Everyone needs a good cat nap.

By Melissa Locker
March 08, 2020
Advertisement

Cat naps have been a part of human life since the ancient Egyptians decided to emulate their revered pets’ behavior and grab a quick snooze. They were on to something, too.. Cat naps, which NASA says ideally should be between 10 to 20 minutes, can increase alertnesslower stress and improve memory, and give you a better boost than a cup of coffee at least for humans.

For cats, laziness is a way of life. When cats aren’t eating, scratching, or asking to be scratched, they are usually catching 40 winks—or 60 winks or maybe 80 winks. Cats are very good at staying well rested. In fact, according to Animal Planet’s website, “Cats are among the top sleepers in the animal kingdom.” Cats average around 16 to 20 hours of sleep a day, with older cats and newborns sleeping significantly more.  Indoor cats tend to sleep more than outdoor cats, too, because there is less to do and less to worry about.

The reason that cats can take it so easy is that in the wild they are at the top of the food chain. That means they do not need to worry about being eaten while snoozing, which makes it easy to relax. It also means that when cats are ready to eat they will need to catch their dinner and that uses a lot of energy, energy that they have cleverly been saving up by sleeping all day. In the wild after cats chase down their prey, they eat a protein-packed meal and settle in for another nap. They don’t need to spend hours grazing like cows or fishing salmon out of a stream like bears. For cats, life is mostly a cycle of eat, sleep, and repeat.

House cats of course don’t have to hunt for their food. That doesn’t mean their instincts have changed, though. “Domesticated felines, like their wild counterparts, sleep about 16 hours a day, on a pretty regular schedule, saving up their energy for the hunt,” writes Animal Planet. “You never do know when the gourmet food's going to run out.” This genetic makeup is also why cats tend to be most active in early morning and during the twilight hours when they are instinctively more on their guard waiting for predator and prey, even if they live in style in a 12th floor condo.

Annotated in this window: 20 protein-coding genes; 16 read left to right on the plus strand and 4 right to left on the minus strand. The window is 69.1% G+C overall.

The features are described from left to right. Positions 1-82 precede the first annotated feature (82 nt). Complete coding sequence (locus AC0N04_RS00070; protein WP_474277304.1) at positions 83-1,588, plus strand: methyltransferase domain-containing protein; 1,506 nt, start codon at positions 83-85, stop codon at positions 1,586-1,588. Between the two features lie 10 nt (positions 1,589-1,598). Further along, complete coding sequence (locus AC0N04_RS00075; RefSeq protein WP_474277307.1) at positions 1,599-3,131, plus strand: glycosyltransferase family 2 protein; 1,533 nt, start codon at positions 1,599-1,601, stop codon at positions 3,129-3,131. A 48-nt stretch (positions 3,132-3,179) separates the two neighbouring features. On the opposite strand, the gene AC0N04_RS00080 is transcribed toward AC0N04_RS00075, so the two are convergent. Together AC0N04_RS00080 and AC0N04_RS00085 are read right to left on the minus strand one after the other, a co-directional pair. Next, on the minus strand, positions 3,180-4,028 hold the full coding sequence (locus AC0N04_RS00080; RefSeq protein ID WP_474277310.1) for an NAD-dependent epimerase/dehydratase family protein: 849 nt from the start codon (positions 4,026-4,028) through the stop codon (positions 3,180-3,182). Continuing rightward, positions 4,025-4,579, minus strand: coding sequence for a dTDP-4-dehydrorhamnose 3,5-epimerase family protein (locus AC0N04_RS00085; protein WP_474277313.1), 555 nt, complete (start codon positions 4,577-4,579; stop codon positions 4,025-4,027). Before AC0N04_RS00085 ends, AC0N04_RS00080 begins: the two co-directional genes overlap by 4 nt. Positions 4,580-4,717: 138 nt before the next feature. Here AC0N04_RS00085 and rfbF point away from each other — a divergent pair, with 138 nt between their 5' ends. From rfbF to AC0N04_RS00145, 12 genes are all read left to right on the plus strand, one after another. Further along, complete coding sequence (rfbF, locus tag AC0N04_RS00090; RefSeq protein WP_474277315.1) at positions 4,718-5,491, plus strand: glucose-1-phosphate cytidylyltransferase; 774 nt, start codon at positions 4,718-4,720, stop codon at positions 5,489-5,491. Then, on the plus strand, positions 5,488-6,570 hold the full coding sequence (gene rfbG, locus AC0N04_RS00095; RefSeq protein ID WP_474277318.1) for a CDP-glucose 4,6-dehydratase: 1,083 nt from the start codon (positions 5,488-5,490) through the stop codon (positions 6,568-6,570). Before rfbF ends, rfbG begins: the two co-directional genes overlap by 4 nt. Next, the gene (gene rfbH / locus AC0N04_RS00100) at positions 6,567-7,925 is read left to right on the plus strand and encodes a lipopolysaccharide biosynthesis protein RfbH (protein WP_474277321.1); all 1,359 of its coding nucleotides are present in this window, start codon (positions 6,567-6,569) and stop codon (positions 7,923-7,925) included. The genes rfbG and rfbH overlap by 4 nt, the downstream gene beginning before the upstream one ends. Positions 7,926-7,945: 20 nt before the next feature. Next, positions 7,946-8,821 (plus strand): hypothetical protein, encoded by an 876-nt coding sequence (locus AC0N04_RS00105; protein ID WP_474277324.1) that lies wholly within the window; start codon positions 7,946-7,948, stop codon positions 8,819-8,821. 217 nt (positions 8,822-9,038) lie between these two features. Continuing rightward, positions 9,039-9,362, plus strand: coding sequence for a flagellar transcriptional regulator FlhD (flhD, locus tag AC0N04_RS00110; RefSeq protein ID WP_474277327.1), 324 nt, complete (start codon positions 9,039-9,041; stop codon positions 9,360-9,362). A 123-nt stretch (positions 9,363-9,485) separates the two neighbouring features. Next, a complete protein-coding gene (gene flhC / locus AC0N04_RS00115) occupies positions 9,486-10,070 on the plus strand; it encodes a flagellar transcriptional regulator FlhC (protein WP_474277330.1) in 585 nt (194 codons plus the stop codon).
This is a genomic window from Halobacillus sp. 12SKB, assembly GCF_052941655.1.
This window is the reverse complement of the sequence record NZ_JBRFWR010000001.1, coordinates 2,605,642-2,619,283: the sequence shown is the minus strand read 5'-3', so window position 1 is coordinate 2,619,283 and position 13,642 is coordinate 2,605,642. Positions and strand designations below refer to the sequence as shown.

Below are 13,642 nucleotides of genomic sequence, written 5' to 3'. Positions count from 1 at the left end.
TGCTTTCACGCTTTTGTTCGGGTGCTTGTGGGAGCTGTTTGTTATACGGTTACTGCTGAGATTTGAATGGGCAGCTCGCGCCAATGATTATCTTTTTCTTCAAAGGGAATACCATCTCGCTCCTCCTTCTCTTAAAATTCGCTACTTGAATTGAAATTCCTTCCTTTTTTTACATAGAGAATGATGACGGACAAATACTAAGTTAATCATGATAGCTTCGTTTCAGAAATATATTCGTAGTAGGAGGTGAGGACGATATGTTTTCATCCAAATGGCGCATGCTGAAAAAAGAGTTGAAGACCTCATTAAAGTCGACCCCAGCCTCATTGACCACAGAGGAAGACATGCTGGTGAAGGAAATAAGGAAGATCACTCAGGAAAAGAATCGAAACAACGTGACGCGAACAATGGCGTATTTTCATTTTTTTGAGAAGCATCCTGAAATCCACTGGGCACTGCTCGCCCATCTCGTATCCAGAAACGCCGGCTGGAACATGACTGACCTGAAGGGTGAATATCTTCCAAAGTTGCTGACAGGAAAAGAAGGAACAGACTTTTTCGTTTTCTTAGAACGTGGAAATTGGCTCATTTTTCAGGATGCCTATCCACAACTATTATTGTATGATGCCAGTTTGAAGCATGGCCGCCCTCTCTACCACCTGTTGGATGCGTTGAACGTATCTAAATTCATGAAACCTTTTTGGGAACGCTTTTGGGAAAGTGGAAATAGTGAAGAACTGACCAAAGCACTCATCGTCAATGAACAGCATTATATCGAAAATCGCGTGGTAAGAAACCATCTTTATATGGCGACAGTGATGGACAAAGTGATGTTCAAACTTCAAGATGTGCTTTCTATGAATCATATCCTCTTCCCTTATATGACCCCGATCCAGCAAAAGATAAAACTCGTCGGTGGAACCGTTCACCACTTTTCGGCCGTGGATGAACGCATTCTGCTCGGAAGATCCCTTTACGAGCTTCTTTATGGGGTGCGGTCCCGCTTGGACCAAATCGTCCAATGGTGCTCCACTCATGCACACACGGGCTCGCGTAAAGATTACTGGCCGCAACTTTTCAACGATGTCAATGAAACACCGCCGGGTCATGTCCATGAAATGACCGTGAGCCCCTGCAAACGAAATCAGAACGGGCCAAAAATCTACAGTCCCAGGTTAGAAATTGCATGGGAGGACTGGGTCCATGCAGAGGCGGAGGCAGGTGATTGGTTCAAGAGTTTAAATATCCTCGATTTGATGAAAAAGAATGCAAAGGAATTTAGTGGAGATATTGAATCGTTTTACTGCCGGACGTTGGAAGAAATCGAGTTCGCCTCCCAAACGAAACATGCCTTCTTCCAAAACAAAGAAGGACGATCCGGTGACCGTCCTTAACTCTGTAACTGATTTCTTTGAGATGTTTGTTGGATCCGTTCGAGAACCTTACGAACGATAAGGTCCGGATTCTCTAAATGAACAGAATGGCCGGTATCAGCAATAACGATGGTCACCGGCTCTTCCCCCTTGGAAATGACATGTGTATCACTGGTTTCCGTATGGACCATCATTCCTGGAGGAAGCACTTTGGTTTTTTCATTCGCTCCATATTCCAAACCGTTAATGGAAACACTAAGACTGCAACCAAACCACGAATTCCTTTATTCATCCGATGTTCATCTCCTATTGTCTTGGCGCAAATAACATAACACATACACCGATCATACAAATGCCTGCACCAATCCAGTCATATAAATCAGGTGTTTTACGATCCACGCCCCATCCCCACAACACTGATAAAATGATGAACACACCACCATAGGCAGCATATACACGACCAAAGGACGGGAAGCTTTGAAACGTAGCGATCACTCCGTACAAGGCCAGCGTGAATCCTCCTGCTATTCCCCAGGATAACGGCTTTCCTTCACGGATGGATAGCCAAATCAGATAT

While cats are snoozing, they are not always in deep sleep. As cat owners know, while a cat may be sleeping, if something interesting starts happening, the little furball springs to full attention. Cats sleep with one eye open, explains PetMD.com, “Deep sleep tends to last about five minutes, after which the cat goes back to dozing. This dozing-deep sleep pattern goes on until the cat wakes up.” When they are in their deep sleeps, cats can dream, reports Catster.” If you’ve seen your cat’s whiskers or paws twitching while she’s asleep, there’s a good chance she’s dreaming.”

So how much sleep is too much? It depends on the cat. As the kitty’s trusted human, you are the best judge of normal sleep and behavior. Cats are quite literally creatures of habit who live by their schedules. If your cat usually wakes at 7 a.m. and demands breakfast and he suddenly starts showing up at 9 or not really being interested in waking up at all, it may be time to talk to your vet. “If the behavior changes for only a few days, your cat may have just been sleeping off a mild bug,” according to VetInfo.com, “Usually, serious health problems will have other symptoms such as behavior changes and changes in eating and drinking patterns. If there are other symptoms, visit your veterinarian.” The site also indicates that cats may sleep longer than usual if they are stressed, anxious, or bored which are much easier to remedy and much less frightening than medical issues.